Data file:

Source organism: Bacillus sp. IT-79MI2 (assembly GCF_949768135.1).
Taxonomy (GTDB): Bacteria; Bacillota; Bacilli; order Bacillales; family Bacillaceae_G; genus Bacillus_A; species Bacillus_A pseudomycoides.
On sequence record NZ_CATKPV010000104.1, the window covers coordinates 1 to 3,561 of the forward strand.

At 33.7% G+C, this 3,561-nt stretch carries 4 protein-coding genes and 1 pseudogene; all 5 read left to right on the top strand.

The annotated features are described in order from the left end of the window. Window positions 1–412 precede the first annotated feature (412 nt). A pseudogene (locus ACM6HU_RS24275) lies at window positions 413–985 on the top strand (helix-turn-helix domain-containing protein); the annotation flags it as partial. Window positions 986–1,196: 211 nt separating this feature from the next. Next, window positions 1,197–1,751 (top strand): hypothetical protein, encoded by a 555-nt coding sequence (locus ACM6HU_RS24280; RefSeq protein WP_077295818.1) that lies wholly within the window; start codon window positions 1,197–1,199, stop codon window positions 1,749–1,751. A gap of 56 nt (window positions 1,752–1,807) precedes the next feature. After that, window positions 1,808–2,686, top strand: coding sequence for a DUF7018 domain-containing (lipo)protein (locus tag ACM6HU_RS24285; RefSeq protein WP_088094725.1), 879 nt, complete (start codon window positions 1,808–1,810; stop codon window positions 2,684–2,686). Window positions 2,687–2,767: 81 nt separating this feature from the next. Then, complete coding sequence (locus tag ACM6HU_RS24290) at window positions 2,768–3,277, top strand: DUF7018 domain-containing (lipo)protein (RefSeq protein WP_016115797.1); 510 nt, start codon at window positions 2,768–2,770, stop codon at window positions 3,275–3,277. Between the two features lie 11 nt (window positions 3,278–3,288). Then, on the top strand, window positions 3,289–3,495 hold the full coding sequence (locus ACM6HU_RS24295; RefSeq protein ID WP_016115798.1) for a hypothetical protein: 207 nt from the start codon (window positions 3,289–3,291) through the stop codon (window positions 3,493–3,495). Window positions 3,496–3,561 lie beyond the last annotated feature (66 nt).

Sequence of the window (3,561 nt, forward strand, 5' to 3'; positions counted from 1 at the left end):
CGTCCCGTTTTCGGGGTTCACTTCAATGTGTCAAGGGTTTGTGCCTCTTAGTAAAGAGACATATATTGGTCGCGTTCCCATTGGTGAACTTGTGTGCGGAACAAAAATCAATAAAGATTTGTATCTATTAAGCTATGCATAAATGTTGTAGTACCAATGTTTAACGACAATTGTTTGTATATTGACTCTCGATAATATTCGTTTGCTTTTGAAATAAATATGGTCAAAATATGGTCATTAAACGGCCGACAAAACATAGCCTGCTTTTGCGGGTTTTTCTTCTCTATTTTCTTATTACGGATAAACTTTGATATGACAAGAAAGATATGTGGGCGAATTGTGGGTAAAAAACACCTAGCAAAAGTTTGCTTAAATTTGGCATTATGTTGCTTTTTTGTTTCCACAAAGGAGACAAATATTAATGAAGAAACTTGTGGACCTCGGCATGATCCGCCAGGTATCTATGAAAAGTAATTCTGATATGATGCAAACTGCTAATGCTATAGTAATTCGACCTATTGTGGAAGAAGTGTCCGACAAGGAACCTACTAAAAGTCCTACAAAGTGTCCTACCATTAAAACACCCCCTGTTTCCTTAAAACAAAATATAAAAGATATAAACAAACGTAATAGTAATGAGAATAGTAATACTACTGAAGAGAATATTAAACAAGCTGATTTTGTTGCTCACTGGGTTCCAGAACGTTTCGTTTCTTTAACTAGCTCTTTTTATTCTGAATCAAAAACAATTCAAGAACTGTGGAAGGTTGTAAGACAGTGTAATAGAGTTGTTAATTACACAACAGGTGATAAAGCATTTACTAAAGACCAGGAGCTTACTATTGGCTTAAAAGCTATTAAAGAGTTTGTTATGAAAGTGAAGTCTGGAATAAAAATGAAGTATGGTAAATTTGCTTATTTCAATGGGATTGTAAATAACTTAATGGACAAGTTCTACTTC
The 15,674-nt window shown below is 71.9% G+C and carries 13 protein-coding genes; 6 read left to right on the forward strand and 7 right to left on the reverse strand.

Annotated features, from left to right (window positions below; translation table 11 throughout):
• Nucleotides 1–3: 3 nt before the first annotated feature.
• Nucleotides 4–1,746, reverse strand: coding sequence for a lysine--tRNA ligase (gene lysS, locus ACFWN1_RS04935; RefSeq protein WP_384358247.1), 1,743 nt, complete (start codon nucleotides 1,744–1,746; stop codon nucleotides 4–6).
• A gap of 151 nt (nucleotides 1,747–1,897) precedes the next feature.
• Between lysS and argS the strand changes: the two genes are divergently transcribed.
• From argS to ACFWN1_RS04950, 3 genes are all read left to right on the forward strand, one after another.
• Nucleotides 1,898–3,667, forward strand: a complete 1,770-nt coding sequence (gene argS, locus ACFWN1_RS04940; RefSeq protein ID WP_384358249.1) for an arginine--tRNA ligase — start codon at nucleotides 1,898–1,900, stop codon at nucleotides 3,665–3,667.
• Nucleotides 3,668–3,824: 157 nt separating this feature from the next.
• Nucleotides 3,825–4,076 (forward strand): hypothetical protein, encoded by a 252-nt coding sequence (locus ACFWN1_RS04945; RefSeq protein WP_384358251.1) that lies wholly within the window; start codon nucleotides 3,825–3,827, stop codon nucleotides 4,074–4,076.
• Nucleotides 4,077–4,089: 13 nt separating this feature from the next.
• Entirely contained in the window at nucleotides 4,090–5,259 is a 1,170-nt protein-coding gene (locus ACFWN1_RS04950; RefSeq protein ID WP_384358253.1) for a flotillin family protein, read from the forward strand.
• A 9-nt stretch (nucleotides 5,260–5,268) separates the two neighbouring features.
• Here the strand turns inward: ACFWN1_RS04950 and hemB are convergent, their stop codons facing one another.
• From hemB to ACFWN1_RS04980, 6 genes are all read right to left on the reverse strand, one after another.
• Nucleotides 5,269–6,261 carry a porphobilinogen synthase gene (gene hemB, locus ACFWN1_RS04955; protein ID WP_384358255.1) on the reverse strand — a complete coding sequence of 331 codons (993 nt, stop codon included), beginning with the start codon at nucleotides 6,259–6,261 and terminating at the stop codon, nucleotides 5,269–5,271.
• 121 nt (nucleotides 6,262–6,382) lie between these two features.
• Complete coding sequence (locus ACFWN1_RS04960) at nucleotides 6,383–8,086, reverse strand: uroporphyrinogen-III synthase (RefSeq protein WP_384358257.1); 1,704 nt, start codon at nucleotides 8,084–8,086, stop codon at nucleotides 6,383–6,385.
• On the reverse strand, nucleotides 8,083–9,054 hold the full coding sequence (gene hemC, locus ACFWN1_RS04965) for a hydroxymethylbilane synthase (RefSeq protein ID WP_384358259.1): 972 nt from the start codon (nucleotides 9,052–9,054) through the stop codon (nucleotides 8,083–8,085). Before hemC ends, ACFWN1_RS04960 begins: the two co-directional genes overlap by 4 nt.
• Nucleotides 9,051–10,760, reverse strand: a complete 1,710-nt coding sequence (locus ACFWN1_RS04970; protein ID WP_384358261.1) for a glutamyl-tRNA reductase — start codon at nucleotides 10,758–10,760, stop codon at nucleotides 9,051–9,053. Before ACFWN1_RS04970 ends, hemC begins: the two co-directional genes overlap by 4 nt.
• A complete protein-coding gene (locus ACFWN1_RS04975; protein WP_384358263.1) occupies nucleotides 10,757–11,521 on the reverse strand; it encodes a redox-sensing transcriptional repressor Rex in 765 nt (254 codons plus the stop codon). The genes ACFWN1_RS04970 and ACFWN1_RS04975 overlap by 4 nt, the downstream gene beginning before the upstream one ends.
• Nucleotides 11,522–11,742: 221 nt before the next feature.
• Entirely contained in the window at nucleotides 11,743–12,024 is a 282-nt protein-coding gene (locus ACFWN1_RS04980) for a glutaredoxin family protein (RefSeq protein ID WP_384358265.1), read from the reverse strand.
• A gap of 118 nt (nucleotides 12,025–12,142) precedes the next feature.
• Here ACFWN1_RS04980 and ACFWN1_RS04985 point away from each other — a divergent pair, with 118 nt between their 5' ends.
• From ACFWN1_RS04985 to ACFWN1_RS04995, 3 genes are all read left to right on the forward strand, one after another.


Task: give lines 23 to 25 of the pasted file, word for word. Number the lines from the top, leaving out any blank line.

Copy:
• Nucleotides 5,269–6,261 carry a porphobilinogen synthase gene (gene hemB, locus ACFWN1_RS04955; protein ID WP_384358255.1) on the reverse strand — a complete coding sequence of 331 codons (993 nt, stop codon included), beginning with the start codon at nucleotides 6,259–6,261 and terminating at the stop codon, nucleotides 5,269–5,271.
• 121 nt (nucleotides 6,262–6,382) lie between these two features.
• Complete coding sequence (locus ACFWN1_RS04960) at nucleotides 6,383–8,086, reverse strand: uroporphyrinogen-III synthase (RefSeq protein WP_384358257.1); 1,704 nt, start codon at nucleotides 8,084–8,086, stop codon at nucleotides 6,383–6,385.